A multi-state car theft scam is leaving car owners without their rides years after they made their purchase.
If you are riding around in a stolen car, maybe taking it for a spin to the local mall is a bad idea. New technology is helping catch criminals when they're least suspecting it. At the Arden Fair Mall in Sacramento, CA security guards are catching car thieves who happen to be in their parking lots using sophisticated technology.
A South African woman was tricked into handing her keys over to a car thief in Center City, Philadelphia, according to NBC10. Madeline Vaneck, who is in the U.S. on business, said a man posing as a valet handed her a ticket when she entered the parking garage. She handed him her keys and he took off with her 2013 Toyota RAV4.
It's that time of year again. The National Insurance Crime Bureau has just released its top 10 stolen vehicles from 2009, and once again, the most stolen vehicle in the U.S. continues to be the 1994 Honda Accord. In fact, all but three vehicles retained the same slots on the list as they held last year. Newcomers include the 1994 Chevrolet full-size pickup at number 7, the 2002 Ford Explorer at number 9 and the 2009 Toyota Corolla at number 10. The '02 Explorer moved up one notch from last year,
The Highway Data Loss Institute has churned out its official list of vehicles with the highest and lowest insurance claims for theft. The study combines the rate of insurance claims per vehicle as well as the cost of those claims, helping companies that supply coverage determine exactly how much to charge us poor saps. The Cadillac Escalade took top honors this year with $146 in theft loss payments per insured vehicle, per year. On average, insurance companies pay out around $11,934 per theft cl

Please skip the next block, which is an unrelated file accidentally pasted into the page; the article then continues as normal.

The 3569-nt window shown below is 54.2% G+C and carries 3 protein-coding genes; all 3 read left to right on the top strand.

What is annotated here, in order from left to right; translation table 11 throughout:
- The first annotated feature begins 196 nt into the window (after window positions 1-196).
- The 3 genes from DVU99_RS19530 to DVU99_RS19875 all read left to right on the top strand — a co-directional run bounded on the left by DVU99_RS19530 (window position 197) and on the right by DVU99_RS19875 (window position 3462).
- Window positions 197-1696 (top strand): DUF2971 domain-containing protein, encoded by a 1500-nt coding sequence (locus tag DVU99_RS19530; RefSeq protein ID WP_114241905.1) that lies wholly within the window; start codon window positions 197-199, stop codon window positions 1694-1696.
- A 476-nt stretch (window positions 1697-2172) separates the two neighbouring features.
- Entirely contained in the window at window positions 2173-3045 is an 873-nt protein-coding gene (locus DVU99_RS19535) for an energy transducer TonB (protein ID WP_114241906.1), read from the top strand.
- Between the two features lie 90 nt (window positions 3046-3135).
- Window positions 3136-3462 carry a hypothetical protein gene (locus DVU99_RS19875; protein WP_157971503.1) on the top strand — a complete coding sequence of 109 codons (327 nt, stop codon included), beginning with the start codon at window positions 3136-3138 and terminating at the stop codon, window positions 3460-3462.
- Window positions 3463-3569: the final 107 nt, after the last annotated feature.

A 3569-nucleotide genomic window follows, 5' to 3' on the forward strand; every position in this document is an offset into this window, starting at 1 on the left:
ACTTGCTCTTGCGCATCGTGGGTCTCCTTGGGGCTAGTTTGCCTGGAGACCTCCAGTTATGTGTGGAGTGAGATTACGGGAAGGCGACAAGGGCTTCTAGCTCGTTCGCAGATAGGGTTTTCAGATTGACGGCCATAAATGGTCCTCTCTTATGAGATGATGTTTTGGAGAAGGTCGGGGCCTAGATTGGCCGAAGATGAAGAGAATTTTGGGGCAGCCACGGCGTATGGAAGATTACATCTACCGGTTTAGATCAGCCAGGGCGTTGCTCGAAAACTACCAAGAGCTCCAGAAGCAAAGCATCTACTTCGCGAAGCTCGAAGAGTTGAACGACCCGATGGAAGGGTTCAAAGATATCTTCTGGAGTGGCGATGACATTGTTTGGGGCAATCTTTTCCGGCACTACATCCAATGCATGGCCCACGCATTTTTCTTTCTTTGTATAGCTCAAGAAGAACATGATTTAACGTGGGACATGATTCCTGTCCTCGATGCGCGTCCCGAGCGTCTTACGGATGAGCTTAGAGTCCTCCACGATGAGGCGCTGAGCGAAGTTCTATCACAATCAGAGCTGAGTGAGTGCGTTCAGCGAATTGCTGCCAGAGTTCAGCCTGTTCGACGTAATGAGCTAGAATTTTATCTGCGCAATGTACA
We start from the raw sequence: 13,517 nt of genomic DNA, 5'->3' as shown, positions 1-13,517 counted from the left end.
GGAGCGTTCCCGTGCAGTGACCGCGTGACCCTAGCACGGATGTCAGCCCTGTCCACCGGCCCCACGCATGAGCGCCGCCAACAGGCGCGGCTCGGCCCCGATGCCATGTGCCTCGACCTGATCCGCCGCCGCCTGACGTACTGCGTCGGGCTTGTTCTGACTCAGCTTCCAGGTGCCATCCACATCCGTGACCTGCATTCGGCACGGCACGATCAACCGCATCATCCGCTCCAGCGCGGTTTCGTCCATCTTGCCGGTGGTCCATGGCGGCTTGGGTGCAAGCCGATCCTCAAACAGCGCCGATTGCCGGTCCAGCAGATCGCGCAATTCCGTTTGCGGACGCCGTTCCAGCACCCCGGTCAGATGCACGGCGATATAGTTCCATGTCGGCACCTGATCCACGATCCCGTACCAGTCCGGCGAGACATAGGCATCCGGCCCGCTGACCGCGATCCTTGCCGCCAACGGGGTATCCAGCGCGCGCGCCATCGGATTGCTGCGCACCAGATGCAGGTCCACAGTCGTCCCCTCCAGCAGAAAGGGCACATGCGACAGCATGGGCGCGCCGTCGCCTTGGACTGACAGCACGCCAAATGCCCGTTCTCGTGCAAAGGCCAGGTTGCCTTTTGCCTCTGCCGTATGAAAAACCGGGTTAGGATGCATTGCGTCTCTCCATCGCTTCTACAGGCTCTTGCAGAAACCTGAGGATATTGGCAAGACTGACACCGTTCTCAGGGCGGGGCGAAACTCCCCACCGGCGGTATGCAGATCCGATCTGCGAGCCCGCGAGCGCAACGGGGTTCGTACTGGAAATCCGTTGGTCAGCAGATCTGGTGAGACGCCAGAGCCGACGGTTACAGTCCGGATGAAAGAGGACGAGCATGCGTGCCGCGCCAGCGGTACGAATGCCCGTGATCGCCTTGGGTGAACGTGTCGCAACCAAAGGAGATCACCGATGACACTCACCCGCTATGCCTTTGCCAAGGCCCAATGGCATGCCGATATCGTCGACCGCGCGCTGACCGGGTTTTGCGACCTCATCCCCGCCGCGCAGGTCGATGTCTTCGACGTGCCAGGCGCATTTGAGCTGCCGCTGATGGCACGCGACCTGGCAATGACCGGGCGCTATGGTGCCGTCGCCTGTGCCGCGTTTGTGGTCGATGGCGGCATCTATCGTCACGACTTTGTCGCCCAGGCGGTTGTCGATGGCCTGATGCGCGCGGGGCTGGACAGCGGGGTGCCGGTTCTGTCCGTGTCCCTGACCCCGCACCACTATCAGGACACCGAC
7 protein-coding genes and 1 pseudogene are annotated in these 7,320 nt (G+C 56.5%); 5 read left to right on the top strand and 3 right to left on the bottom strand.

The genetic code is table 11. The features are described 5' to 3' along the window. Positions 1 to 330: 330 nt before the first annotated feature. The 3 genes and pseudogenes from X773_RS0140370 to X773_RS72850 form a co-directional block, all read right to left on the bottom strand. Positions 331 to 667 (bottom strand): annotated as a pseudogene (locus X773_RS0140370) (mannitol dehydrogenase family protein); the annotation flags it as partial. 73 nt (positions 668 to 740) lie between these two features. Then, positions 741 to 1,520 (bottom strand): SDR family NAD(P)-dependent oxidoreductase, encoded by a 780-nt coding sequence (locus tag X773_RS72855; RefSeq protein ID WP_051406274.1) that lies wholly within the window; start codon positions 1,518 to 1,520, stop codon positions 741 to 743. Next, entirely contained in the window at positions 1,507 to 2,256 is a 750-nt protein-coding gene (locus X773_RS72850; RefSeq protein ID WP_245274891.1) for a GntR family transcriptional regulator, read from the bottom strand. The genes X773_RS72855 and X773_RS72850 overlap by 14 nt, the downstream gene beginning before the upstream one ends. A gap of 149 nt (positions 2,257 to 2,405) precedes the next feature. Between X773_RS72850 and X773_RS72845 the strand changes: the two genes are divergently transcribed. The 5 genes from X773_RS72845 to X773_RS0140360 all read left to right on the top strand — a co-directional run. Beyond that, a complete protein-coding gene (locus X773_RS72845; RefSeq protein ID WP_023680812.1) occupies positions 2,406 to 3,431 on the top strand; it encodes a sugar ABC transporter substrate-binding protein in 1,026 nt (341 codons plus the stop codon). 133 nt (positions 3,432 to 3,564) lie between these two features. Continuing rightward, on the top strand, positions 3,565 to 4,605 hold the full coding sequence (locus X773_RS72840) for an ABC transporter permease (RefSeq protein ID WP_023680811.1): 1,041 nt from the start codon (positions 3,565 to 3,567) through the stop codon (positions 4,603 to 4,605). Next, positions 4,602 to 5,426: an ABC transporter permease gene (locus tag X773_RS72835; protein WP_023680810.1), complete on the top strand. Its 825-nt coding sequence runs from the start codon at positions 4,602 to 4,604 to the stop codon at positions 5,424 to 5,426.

In 1974, this 1965 Volkswagen Type 2 (a.k.a. 'Bus') was stolen from Washington State. Fast-forward to October 19 of this year and custom agents at the Port of Los Angeles open up a container bound for Europe only to rediscover said van. Somehow, the Bus's VIN was still in the LAPD's stolen vehicle database. Guess which 1965 Type 2 is no longer headed for Europe?
The Federal Bureau of Investigations has shut down a car theft ring operating in the U.S. for more than 20 years, causing in excess of $25 million in losses to owners and banks. According to CNN, the ring would clone cars, swiping the legal identity of one car – VIN numbers, tags, stickers -- and applying it to another, stolen car. The cloned car would then be sold to a dealer or consumer, and the countdown would begin: Eventually, most would be discovered as stolen property and confiscate
A busted car theft ring has turned up a vintage Cadillac once owned by one of the Magnificent Seven. The five-finger-discount drivers out of Colorado, headed by Jeffrey Earle Piper, would steal expensive rental cars, change their VIN numbers and "sell" them. The new "owner", who was in on the whole thing, would then report "his" car stolen and collect on the insurance policy. One of the cars found among the loot: a $133,000 1959 Cadillac – looks like a Series 62 convertible – that on
var digg_url = 'http://digg.com/autos/Top_10_Most_Stolen_Vehicles_in_2008'; Drumroll please! The 2008 Top 10 most popular cars among car thieves are... The Insurance Institute for Highway Safety and Highway Loss Data Institute recently released their list of the top 10 most stolen vehicles for 2008, and trucks and SUVs are the biggest target. We wonder if this might reflect some people finding a nefarious way to dispose of their gas-guzzler and collect the insurance money. Hopefully that's no
- Volvo shoots for self-drivers by 2021
- Jeep spends $1 billion on factories
- Find Parts & Accessories for your vehicle!
- Obama rolls out new EV plan
- Infiniti dealers ranked best, Tesla worst
- Compare Volvo XC90 and Lincoln MKX